The Germanic peoples were feared by the Romans. The Rhine was able to hold back the raiders from the north. For a while, at least.
The Germanic peoples were feared by the Romans. The Rhine was able to hold back the raiders from the north. For a while, at least. Wikimedia

The Emperor’s new frontier

Around 1,600 years ago, the Roman Emperor Valentinian I had the Rhine and Danube borders extended by a substantial amount. He wanted to protect the empire from the onslaught of the peoples of the north.

Katrin Brunner

Katrin Brunner

Katrin Brunner is a self-employed journalist specialising in history and chronicler of Niederweningen.

Emperor Valentinian I was furious. For decades the Romans had been making payments to a number of barbaric tribes of the Alemanni in order to secure their own borders. Barbarian tribes as paid defenders of the Roman Empire? Not on Valentinian’s watch. He cancelled the payments, and readied his troops for conflict. In 365 AD all the signs were pointing to war. The ancient historian Ammianus Marcellinus gives a very detailed account of the period and its problems. Surprising from today’s perspective, he wrote his texts mostly in Latin, despite being a native Greek.
Portrait of Valentinian I
Portrait of Valentinian I Wikimedia
When the Germanic peoples broke through the Limes in present-day Germany between 213 and 259 AD and advanced south, the Roman leadership moved the border to the Rhine. Starting in 369 AD, the Emperor’s troops strengthened and improved the dilapidated and neglected fortifications of earlier Roman builders along this strategically important stretch of water. Unlike Hadrian’s Wall in Britain or the Rhaetian Limes, the Rhine fortification did not consist of a continuous wall and associated forts. Watchtowers and defence towers were erected at short intervals. Around 50 fortifications were built between Basel and Stein am Rhein.  The construction work was arduous and dangerous: the workmen and the soldiers who were guarding them were frequently shot at from the opposite bank.
Roman watchtowers along the Rhine.
Roman watchtowers along the Rhine. Classics Library, UZH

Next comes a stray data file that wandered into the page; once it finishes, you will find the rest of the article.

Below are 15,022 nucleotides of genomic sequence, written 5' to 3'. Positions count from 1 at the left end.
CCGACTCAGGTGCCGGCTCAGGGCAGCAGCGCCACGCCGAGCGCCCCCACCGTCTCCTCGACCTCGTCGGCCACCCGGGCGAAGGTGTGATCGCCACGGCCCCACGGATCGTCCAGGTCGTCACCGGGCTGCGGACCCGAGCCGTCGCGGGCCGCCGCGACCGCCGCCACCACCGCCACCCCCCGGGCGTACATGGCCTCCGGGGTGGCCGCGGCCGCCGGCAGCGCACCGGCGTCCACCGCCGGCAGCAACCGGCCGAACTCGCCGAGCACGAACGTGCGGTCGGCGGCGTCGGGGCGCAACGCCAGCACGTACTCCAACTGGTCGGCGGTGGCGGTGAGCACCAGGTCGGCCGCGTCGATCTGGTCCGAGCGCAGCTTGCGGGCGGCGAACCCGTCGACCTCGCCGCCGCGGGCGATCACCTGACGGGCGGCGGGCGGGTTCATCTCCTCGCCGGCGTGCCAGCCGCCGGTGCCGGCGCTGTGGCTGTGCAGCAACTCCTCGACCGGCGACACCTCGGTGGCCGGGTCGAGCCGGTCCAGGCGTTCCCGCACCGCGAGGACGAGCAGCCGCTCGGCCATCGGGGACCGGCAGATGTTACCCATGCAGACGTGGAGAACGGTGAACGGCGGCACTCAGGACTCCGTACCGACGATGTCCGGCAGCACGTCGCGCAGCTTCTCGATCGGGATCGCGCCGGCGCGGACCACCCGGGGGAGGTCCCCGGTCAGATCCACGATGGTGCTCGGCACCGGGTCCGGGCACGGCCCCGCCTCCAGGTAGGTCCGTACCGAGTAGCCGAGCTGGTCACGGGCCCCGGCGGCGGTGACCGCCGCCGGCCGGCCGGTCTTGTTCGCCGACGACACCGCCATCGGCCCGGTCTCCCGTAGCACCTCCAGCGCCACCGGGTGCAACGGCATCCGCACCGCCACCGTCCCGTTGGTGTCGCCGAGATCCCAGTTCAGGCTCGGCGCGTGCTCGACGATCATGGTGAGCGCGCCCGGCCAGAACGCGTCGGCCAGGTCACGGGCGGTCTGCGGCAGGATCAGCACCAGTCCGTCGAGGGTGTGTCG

Everyday life in the watchtower

Once the fortifications were complete, the frontier guard service began. This could last several weeks. With a ground area of around 11 to 12 square metres, one can imagine how tight the available space was. To ensure a good view of the surrounding area, the tower was probably about 10 metres high. Archaeologists believe that a guard detail consisted of four men, who lived on the upper floor. This could only be reached by means of a ladder. A narrow parapet walk ran around this storey. Supplies and personal belongings were stored in the lower part of the tower. Most of these towers were protected by a rampart and a sturdy palisade fence. Domestic animals such as pigs or poultry, which were part of the menu, roamed about in the area between the tower and the fence. A Roman border guard’s day mainly meant observing the opposite bank. In addition, equipment and weapons had to be repaired and maintained. Forest clearance around the tower was also part of everyday life. This was necessary in order to have an unobstructed view across the Rhine at all times.
Reconstructed Roman watchtower.
Reconstructed Roman watchtower. Wikimedia

Infuriated to death

Historian Ammianus Marcellinus describes Emperor Valentinian I as a man with an ‘inferior’ education. Like his father, the young Emperor got caught up in internal political intrigues. The tribune owed his appointment as Emperor of the Western Empire to a series of deaths and fortuitous occurrences. According to Ammianus, his contemporary witness, Valentinian I had “…a natural tendency towards cruelty and passionate outbursts of anger…” Showing mercy was completely alien to him. “…should he once show leniency, that too seems insincere…” Inferior education and proneness to violent rages notwithstanding, the Emperor showed great skill in the matter of warfare and in fortifying the Rhine border. In 368 AD, he orchestrated a conspiracy to murder an important leader of the Alemanni in order to weaken the enemy. This too was part of his strategy for securing the border. On 17 November 375 AD, Valentinian I died following a stroke brought on by one of his mighty fits of rage. He was only 54 years old. However, rumours abounded, and still persist today, that the Emperor had been poisoned. Just three years after his death, around 30,000 Alemanni and Franks crossed the Upper Rhine. Around 406 AD, the Roman troops withdrew from the Rhine once and for all and turned their attention to their homeland, Italy, where the invading Visigoths had made themselves at home.

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